- The Other Side: Ways of Being and Place in Vanuatu
John Patrick Taylor's The Other Side: Ways of Being and Place in Vanuatu is a welcome contribution to the anthropological literature of the Pacific. In the six chapters (plus prologue and epilogue) that make up the book, Taylor sets out to explore "ways of being and place" among the Sia Raga people of north Pentecost Island, Vanuatu, a hitherto relatively little-studied region of the archipelago. The book is well written, well researched, and ambitious in theoretical scope. For example, Taylor incorporates his insights about the ways in which the Sia Raga perceive their world and their place in it into broader anthropological discussions about the relationship between history and structure, and between cultural categories and practice. Taylor's work should thus also appeal to a wider readership interested in anthropological (and historical) concerns and debates not limited to the Pacific region.
Taylor draws heavily on his 1999-2000 doctoral research in north Pentecost to develop the book's central thesis. He argues that there is a recurring structural similarity perceptible across the Sia Raga cultural landscape, a "basic analogical pattern" through which the Sia Raga "locate their sociological and cosmological understandings in space and time" (4). Taylor identifies in particular two guiding principles that he sees repeatedly giving shape to Sia Raga thought, expression, practice, and material design: the processes of trajectory (movement) and division (splitting), and the division of the world into multiple dualities or "sides," each engaged in creative tension with its partnered other. Taylor sees these principles expressed in the shared shapes and tropes of historical and cosmological narratives and diagrams, sand drawings, textile designs, kinship relationships and practices, the organization of space and living habitats, and the architecture of "men's houses" and ordinary dwellings.
Taylor is careful to acknowledge early and often the seductive yet misleading power of such conceptual structures—how they seem "to say at once everything and nothing" (108). The elegant outlines in diagrams will inevitably blur in practice. Taylor claims to only understand the recurring patterns he sees as elusive, partial forms, "being at parts overdrawn and at others incomplete" (5). Yet he also convincingly sustains a book-long argument that these perceptible but always-elusive conceptual structures are made importantly manifest in Sia Raga thoughts, expressions, and actions, often self-consciously so. [End Page 221]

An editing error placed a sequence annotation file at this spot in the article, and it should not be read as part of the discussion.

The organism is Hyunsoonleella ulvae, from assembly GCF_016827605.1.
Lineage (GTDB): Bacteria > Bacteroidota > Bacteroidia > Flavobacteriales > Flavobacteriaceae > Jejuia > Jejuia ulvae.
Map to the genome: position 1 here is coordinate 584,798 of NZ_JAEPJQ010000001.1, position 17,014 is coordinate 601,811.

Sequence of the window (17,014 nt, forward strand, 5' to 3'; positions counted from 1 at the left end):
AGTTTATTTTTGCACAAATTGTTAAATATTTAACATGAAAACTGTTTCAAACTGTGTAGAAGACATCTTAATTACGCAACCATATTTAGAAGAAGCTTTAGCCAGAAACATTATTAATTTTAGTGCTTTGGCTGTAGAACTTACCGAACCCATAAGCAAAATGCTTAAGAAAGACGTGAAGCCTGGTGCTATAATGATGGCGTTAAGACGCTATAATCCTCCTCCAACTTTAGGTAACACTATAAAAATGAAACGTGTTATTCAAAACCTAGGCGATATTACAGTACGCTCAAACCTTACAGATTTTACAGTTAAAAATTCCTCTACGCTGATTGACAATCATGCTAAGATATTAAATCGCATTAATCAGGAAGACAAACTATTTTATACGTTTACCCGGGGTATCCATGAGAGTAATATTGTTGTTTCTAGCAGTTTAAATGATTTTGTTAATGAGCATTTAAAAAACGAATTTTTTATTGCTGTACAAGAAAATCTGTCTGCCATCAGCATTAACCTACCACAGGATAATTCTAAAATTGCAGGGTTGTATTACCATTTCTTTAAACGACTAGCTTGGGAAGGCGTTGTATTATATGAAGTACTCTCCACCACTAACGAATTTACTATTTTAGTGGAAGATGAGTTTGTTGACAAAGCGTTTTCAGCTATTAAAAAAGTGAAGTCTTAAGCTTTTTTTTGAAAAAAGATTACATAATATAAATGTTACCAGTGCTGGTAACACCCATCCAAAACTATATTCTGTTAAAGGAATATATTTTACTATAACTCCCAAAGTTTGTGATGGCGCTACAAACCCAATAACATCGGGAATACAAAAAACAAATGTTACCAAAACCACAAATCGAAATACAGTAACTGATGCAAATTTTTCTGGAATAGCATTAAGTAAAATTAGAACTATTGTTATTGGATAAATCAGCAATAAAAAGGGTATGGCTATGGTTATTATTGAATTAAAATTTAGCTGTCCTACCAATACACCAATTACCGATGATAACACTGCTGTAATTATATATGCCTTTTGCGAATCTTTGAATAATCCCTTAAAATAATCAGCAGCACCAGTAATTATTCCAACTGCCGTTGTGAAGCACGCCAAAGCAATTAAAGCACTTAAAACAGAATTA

For example, Taylor sees trajectory and division in the narrative shape of the often-told "Story of Jimmy" (the analytical centerpiece of chapter 2), a story detailing the arrival, wanderings, and eventual departure of the person said to be the first white man to come to north Pentecost. Taylor also sees in this story a profoundly tension-filled duality being negotiated and reconciled by the Sia Raga storytellers between the Sia Raga ways and the ways of foreigners. Thus Jimmy converts at least in part to Sia Raga kastom before he leaves Pentecost, and in turn he promises a future of Western goods flowing into the island. Taylor perceives this uneasy articulation and opposition between Sia Raga and foreign ways to be so important to the Sia Raga cultural environment that he returns to it in various ways throughout the book, framing most of his discussions with an apprehension of these sides.
In chapter 4, Taylor pursues trajectory and division in Sia Raga marriages and exchanges with other groups. He encounters sides in the dual (and sometimes dueling) exogamous moieties that make up Sia Raga society and identity. In chapter 5, Taylor sees trajectory, division, and sides in Sia Raga settlement patterns, and in the dynamic uses of living space according to shifting notions of gender and the sacred. In chapter 6, Taylor sees trajectory, division, and opposed yet mutually supportive sides embedded both literally and symbolically in the design...